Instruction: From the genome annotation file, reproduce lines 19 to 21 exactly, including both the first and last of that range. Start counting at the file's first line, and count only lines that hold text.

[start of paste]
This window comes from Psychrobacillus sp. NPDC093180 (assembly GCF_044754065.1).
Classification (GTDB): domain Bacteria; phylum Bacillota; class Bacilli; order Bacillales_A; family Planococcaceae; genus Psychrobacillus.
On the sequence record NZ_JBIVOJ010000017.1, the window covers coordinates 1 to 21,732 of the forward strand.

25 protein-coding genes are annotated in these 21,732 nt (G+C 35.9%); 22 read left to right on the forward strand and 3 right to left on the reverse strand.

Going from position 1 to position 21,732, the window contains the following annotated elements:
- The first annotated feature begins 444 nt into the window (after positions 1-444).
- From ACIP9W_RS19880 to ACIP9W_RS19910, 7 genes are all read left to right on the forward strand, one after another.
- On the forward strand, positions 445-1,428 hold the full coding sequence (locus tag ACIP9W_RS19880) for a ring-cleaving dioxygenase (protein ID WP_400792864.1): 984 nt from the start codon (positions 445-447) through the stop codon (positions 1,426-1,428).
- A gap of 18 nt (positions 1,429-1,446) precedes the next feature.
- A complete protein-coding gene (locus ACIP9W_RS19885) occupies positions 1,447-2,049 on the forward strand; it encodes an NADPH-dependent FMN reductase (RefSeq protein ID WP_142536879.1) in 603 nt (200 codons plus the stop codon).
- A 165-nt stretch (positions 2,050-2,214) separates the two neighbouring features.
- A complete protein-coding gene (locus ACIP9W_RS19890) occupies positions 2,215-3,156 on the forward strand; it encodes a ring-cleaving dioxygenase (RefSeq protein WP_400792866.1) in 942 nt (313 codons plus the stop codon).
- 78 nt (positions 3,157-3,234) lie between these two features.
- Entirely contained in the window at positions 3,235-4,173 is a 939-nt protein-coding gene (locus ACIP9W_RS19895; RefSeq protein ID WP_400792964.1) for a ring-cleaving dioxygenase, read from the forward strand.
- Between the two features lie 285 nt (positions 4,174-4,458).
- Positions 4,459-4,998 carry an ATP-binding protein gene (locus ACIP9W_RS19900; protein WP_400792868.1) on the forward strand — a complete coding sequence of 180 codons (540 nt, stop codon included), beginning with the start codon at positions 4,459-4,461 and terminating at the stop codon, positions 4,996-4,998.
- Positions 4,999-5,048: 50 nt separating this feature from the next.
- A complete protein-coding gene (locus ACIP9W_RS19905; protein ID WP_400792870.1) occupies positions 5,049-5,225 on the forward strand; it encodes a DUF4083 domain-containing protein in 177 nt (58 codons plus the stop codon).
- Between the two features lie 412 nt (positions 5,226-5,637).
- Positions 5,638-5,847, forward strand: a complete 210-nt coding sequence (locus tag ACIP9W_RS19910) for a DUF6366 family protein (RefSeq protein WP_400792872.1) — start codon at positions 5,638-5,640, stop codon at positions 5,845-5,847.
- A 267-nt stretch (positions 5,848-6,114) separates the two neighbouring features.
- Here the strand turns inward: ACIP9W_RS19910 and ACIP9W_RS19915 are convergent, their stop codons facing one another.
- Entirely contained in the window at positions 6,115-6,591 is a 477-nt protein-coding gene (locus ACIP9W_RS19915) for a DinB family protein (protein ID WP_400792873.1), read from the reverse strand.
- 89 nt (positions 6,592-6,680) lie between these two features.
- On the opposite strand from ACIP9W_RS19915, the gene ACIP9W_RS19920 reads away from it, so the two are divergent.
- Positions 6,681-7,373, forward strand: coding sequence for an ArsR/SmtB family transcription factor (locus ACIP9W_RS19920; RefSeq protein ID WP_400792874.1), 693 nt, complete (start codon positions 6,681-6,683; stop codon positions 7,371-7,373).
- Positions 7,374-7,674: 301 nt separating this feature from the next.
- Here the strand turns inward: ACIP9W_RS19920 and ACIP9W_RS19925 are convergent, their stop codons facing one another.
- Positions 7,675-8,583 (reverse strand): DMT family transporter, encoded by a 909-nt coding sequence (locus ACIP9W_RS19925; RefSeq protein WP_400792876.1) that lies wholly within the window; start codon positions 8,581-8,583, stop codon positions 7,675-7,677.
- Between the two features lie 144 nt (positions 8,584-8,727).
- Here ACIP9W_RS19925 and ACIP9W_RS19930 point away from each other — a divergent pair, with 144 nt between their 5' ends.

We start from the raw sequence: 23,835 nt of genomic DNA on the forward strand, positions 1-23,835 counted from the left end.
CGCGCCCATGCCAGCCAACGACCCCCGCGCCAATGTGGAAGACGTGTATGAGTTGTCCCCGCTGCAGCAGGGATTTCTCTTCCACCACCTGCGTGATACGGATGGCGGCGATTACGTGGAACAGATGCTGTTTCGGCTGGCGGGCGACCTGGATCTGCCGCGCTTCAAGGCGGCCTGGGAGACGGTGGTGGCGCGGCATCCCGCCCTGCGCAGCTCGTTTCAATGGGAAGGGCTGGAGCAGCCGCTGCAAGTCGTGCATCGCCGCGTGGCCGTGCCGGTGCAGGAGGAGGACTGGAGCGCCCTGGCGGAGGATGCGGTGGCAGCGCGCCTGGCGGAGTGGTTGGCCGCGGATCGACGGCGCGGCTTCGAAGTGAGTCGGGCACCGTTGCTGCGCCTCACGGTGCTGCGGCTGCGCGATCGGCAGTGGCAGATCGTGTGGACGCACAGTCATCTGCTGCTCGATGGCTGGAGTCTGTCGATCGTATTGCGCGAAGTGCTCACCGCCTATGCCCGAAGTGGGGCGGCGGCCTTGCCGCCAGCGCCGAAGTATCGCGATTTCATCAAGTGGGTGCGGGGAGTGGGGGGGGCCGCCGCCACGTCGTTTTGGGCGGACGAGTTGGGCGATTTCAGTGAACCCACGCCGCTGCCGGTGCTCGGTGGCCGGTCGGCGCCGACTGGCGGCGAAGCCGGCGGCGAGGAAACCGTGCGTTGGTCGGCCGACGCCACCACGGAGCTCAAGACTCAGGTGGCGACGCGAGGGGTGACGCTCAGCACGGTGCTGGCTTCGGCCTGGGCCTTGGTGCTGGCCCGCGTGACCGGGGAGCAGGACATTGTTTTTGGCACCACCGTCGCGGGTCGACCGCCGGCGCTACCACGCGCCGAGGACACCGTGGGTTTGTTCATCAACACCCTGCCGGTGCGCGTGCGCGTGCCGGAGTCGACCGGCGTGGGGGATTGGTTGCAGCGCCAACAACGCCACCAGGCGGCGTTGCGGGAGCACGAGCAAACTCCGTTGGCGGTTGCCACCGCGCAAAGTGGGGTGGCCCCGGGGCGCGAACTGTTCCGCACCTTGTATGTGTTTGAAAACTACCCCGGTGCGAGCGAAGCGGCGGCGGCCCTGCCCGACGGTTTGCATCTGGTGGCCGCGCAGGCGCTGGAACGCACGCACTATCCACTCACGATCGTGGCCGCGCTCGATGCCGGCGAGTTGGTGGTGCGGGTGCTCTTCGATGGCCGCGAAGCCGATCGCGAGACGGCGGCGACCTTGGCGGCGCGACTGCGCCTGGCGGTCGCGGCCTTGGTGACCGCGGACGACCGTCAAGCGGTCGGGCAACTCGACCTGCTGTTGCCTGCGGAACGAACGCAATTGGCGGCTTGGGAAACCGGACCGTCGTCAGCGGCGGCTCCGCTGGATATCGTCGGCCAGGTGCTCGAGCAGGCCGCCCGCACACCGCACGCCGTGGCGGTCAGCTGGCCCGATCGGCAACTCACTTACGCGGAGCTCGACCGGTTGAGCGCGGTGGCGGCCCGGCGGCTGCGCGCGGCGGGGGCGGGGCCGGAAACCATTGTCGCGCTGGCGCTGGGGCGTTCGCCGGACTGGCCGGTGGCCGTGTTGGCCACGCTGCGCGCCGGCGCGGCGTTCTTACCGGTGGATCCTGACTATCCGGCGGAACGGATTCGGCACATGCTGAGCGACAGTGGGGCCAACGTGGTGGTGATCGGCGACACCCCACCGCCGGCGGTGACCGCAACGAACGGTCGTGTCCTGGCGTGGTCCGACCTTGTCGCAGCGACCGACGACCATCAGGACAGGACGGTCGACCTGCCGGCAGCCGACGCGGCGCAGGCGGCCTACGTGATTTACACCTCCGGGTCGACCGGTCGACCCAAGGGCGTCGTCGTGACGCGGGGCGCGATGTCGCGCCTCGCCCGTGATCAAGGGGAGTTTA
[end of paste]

- Between the two features lie 412 nt (positions 5,226-5,637).
- Positions 5,638-5,847, forward strand: a complete 210-nt coding sequence (locus tag ACIP9W_RS19910) for a DUF6366 family protein (RefSeq protein WP_400792872.1) — start codon at positions 5,638-5,640, stop codon at positions 5,845-5,847.
- A 267-nt stretch (positions 5,848-6,114) separates the two neighbouring features.